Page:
The Real Truth About Sweating out Toxins in Hot Yoga

Woman sweating while doing upward facing dog pose
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You may have heard that you can "sweat out toxins" by doing Bikram yoga or other styles of hot yoga. The term has become so popular that many have begun to ascribe hot yoga with medical benefits that may not actually be there.

Understanding Sweat and Detoxification

Your body is a sophisticated unit with a system of its own to rid itself of things it can't use or doesn't need. We refer to these things as toxins.

After being broken down by the liver, the toxins in our blood or bile are filtered by the kidneys or intestines and excreted from the body in urine or stool. Despite what some may tell you, sweat really isn't part of the equation.

The function of sweat is to cool the body down when it is overheated. This can happen during strenuous activity, when you are overdressed, or on a particularly hot summer day. Ultimately, the cause of the sweat does not impact its content, at least not in ways considered beneficial. Sweat is mainly comprised of water and trace amounts of urea, lactic acid, and minerals.

With the exception of water, none of the products in your sweat are excreted in large enough quantities to alter or improve the body's metabolic function. If anything, the excessive loss of fluid through sweat can be harmful unless it is readily replaced.

Even the sodium excreted in sweat is so quickly re-absorbed through the epithelial sodium channels of the skin. It does little to alter the sodium levels in the blood, except in cases of endurance athletes who need to replace sodium and electrolytes lost through sweat.

Minimizing Environmental Toxins

Our bodies are exposed to all sorts of toxins every day, including pollution and pesticides in the air, preservatives in the foods we eat, and the detergents and cosmetics we place on our skin. Are these things bad for the body? Probably.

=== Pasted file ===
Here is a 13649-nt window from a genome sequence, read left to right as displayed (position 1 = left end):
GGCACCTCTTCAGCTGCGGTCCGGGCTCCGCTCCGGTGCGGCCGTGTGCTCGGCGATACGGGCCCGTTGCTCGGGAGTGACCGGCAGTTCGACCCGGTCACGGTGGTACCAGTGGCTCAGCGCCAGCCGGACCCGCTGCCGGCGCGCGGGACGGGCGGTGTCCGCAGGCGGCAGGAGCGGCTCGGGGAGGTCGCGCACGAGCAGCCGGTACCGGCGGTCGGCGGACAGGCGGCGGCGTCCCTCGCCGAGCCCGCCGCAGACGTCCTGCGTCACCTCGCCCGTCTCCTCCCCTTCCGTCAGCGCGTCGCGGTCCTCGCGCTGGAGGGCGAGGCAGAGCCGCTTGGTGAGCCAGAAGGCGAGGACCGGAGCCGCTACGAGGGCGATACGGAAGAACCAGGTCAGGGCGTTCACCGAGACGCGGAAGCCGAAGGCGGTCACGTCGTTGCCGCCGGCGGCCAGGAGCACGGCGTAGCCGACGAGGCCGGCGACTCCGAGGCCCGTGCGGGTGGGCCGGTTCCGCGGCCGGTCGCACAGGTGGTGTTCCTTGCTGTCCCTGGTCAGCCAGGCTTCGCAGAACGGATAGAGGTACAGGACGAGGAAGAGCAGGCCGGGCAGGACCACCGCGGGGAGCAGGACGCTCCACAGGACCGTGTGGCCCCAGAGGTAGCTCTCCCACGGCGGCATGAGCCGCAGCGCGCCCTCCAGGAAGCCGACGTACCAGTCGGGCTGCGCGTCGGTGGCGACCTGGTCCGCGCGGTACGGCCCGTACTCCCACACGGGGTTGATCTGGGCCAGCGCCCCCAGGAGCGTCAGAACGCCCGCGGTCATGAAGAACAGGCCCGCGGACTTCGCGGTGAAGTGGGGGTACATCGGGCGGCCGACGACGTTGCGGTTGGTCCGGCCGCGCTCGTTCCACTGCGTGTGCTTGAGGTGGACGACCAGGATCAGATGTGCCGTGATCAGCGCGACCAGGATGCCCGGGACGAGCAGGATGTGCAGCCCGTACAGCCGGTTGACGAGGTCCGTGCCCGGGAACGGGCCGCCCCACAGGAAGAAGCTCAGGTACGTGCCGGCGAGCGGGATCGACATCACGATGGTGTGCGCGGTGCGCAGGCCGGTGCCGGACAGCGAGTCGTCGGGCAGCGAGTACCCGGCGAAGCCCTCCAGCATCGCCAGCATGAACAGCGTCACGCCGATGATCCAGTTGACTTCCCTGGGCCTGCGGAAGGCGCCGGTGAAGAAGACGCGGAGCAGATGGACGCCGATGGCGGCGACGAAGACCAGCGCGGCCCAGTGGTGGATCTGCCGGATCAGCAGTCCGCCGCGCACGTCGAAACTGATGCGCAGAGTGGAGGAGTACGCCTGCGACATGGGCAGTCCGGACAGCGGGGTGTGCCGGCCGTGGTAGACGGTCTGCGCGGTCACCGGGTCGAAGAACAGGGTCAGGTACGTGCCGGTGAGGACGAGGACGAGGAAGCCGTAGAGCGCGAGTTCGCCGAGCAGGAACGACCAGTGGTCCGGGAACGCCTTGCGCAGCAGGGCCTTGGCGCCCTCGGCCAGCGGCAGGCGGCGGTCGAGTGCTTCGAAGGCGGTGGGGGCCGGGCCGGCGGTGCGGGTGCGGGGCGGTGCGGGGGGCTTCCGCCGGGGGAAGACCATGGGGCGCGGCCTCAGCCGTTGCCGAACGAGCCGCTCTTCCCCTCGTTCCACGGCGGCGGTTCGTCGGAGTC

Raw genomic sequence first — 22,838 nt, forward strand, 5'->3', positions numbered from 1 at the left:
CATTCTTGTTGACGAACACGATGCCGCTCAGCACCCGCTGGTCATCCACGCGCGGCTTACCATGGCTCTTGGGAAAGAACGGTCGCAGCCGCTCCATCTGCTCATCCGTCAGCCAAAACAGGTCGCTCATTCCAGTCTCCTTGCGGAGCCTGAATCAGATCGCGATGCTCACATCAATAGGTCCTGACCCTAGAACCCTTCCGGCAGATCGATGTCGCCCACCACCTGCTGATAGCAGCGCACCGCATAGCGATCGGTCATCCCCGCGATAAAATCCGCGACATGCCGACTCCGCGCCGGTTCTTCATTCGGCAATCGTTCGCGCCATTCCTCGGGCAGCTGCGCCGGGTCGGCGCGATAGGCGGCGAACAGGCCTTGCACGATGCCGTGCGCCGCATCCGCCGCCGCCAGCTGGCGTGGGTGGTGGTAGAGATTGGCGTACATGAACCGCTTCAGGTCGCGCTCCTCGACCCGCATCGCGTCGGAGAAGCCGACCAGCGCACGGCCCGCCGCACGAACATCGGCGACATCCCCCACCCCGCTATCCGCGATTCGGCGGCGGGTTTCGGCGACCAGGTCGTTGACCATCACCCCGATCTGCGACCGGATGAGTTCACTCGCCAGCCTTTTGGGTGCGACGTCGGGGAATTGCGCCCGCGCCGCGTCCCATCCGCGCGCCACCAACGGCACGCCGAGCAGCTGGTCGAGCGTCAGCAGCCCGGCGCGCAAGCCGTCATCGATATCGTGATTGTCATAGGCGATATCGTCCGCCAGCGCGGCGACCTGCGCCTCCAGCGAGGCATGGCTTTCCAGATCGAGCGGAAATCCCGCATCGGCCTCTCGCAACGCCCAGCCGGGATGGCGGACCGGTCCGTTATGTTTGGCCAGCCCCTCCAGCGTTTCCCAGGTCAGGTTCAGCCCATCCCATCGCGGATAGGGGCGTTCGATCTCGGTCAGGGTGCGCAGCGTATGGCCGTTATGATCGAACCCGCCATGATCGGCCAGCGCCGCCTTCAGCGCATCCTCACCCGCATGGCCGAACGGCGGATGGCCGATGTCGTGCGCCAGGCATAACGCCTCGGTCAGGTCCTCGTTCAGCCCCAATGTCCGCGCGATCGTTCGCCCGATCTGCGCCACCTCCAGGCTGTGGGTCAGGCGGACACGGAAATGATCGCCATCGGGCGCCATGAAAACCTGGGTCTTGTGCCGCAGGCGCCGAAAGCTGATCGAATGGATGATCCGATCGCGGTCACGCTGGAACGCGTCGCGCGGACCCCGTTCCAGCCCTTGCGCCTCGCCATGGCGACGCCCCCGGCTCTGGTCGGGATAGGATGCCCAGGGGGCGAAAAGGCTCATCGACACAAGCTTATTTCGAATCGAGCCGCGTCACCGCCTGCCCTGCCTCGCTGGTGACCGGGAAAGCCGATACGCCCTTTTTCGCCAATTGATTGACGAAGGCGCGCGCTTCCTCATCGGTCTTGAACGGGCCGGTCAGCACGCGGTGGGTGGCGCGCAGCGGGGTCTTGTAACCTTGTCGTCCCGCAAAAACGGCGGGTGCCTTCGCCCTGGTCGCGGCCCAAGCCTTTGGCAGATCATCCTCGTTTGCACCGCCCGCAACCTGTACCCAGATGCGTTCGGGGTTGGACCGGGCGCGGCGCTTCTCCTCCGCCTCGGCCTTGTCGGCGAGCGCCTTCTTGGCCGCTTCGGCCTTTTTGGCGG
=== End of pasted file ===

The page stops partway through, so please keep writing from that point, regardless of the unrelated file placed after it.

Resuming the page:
But to suggest that a sweat-based exercise can mitigate these effects is unfounded. Rather than trying to sweat out the chemicals you are exposed to, minimize your exposure by eating a healthy, balanced diet, using natural cleaners, and reading the label of any product you plan to place on or in your body.

Benefits of Sweating in Hot Yoga

When it comes to "sweating out toxins" in a hot yoga class, many people will do so under the presumption that they can rid themselves of last night's martini or the plate of chili cheese fries that didn't sit well in the stomach. While yoga won't help you sweat these things out, the practice can still offer benefits.

Physical exercise alone will help burn some of the fat from the calories you've consumed. However, the fact that the temperature has been raised in a hot yoga class doesn't mean that you'll burn more fat. Rather, it is the simple act of exercising—getting out of your chair and working out—that helps burn fat, regardless of the temperature of your surroundings. Other benefits of hot yoga include:

  • Increased blood flow to the arms and legs, delivering more oxygenated blood to the muscles.
  • Improved muscle tone and flexibility.
  • Stress relief, which helps you feel better about yourself.
5 Sources
Verywell Fit uses only high-quality sources, including peer-reviewed studies, to support the facts within our articles. Read our editorial process to learn more about how we fact-check and keep our content accurate, reliable, and trustworthy.
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Additional Reading

By Ann Pizer, RYT
Ann Pizer is a writer and registered yoga instructor who teaches vinyasa/flow and prenatal yoga classes.